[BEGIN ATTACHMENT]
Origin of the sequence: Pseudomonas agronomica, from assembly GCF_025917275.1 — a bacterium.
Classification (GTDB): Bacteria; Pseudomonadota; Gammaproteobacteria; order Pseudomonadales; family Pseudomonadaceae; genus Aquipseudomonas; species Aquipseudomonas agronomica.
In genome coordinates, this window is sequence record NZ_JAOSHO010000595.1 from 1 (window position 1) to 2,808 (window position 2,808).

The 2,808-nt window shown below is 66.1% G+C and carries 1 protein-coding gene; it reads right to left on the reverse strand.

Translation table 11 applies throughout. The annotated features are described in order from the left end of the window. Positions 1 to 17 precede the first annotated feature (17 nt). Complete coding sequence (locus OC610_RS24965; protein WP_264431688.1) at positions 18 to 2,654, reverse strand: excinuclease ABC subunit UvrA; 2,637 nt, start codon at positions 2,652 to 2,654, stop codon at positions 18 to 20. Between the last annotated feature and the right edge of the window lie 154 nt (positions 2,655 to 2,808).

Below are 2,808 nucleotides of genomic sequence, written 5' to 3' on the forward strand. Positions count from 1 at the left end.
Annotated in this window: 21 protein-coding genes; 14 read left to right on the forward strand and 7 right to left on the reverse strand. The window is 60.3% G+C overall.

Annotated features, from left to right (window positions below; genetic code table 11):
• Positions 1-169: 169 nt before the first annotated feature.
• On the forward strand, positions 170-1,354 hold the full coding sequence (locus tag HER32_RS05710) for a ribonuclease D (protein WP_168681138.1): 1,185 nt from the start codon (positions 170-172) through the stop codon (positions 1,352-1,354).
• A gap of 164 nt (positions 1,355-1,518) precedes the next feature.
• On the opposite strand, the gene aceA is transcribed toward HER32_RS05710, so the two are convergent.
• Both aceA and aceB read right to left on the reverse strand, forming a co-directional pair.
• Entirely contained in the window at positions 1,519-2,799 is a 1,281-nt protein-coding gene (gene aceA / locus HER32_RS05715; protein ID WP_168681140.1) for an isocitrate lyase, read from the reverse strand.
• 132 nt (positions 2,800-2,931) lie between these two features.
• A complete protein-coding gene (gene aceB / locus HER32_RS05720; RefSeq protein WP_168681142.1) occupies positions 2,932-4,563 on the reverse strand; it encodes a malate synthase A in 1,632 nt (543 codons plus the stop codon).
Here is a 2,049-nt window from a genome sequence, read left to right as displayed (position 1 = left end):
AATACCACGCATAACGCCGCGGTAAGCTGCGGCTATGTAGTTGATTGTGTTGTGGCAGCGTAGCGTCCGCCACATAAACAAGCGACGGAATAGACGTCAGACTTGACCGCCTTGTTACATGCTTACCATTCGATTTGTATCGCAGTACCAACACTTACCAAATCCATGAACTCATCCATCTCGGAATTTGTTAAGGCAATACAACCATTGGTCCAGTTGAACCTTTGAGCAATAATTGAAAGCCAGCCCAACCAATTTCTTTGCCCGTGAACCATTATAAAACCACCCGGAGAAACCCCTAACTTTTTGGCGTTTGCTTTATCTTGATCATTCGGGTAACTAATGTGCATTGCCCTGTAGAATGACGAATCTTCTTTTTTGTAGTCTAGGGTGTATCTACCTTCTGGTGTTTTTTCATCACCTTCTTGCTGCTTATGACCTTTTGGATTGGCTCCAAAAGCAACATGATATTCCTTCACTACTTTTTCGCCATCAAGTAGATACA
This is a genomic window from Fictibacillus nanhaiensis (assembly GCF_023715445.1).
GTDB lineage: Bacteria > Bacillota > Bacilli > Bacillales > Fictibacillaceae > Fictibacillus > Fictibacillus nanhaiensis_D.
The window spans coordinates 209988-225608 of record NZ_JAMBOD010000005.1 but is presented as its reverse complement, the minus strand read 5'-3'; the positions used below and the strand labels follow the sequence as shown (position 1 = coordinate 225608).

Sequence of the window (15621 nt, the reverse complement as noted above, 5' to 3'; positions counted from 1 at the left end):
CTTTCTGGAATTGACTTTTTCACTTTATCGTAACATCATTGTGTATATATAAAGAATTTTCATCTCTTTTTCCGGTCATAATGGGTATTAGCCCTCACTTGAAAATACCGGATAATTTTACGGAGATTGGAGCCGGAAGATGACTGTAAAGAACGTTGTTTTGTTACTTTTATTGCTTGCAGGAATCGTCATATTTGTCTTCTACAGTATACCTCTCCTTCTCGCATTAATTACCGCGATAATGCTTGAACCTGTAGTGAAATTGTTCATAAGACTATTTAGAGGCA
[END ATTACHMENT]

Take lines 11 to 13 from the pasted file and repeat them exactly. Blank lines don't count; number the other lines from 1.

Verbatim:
• A gap of 164 nt (positions 1,355-1,518) precedes the next feature.
• On the opposite strand, the gene aceA is transcribed toward HER32_RS05710, so the two are convergent.
• Both aceA and aceB read right to left on the reverse strand, forming a co-directional pair.